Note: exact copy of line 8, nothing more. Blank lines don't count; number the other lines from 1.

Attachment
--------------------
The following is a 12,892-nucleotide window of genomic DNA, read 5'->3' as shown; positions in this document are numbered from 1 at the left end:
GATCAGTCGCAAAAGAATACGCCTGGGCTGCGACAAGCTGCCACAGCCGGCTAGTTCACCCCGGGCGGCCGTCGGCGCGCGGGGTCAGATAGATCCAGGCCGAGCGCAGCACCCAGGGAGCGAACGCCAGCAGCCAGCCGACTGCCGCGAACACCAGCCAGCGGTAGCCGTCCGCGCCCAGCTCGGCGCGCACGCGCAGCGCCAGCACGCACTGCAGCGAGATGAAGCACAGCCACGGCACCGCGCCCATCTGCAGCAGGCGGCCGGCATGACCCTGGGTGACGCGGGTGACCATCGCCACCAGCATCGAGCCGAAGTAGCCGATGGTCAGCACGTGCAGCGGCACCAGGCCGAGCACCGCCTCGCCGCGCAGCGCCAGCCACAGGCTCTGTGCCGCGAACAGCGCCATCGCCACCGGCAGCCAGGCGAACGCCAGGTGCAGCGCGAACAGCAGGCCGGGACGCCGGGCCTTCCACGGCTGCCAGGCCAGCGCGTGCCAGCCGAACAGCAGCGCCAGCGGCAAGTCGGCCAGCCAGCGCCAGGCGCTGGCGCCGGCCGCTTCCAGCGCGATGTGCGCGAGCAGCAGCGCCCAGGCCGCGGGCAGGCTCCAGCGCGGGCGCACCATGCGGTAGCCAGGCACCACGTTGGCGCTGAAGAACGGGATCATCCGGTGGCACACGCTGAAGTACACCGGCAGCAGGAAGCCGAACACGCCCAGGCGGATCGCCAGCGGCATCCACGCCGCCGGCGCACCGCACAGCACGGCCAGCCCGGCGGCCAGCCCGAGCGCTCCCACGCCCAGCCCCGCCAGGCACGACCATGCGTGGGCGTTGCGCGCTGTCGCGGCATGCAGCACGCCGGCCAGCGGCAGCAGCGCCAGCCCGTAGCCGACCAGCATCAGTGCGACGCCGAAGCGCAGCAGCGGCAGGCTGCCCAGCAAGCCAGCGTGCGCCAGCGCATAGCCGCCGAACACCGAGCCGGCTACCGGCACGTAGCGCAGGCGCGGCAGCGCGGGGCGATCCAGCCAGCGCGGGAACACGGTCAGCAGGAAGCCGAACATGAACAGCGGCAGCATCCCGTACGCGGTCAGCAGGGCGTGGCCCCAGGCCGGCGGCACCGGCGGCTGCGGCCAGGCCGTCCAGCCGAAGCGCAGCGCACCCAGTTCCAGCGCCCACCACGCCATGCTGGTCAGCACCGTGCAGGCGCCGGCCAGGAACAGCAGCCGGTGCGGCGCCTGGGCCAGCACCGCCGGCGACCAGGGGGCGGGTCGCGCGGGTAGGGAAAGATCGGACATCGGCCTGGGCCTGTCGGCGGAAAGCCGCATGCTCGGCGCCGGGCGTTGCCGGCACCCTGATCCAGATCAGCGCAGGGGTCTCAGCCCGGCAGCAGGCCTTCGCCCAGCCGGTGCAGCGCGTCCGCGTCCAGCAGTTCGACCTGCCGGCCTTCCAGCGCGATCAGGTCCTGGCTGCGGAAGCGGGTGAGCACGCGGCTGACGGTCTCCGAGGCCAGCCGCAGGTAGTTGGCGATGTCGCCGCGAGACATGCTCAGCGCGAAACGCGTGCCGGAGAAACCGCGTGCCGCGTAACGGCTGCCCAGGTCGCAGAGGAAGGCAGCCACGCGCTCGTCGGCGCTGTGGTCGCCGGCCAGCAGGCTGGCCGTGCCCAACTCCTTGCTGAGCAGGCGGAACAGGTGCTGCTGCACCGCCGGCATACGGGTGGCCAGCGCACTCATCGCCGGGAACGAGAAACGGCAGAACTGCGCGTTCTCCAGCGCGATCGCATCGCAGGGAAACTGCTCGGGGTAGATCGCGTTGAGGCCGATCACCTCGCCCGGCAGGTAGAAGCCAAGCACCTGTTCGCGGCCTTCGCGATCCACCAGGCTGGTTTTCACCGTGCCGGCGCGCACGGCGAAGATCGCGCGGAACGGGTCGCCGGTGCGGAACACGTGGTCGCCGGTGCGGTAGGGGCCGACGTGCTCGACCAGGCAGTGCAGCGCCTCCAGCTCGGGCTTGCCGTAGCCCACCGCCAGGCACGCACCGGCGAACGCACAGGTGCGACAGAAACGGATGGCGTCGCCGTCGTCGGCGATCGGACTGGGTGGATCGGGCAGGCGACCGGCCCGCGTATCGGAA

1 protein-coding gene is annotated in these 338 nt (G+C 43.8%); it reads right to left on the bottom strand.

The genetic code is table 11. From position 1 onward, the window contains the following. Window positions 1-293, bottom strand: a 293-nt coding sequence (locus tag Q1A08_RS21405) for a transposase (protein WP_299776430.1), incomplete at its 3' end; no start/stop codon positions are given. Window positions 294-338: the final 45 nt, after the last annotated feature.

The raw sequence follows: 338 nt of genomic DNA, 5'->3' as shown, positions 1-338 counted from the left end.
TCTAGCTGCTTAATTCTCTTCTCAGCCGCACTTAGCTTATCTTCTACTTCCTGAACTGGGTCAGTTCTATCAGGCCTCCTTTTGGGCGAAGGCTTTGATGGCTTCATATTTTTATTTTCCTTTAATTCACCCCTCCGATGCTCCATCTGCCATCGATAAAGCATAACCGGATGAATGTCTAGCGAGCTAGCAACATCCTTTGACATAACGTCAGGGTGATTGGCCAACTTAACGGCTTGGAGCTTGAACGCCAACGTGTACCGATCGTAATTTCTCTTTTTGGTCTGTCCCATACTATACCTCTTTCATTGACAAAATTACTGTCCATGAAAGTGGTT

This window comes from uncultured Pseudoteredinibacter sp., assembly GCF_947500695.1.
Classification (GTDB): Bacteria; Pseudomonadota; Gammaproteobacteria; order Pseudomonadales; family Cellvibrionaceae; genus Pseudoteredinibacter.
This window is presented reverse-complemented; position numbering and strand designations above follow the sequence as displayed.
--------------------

Classification (GTDB): Bacteria; Pseudomonadota; Gammaproteobacteria; order Pseudomonadales; family Cellvibrionaceae; genus Pseudoteredinibacter.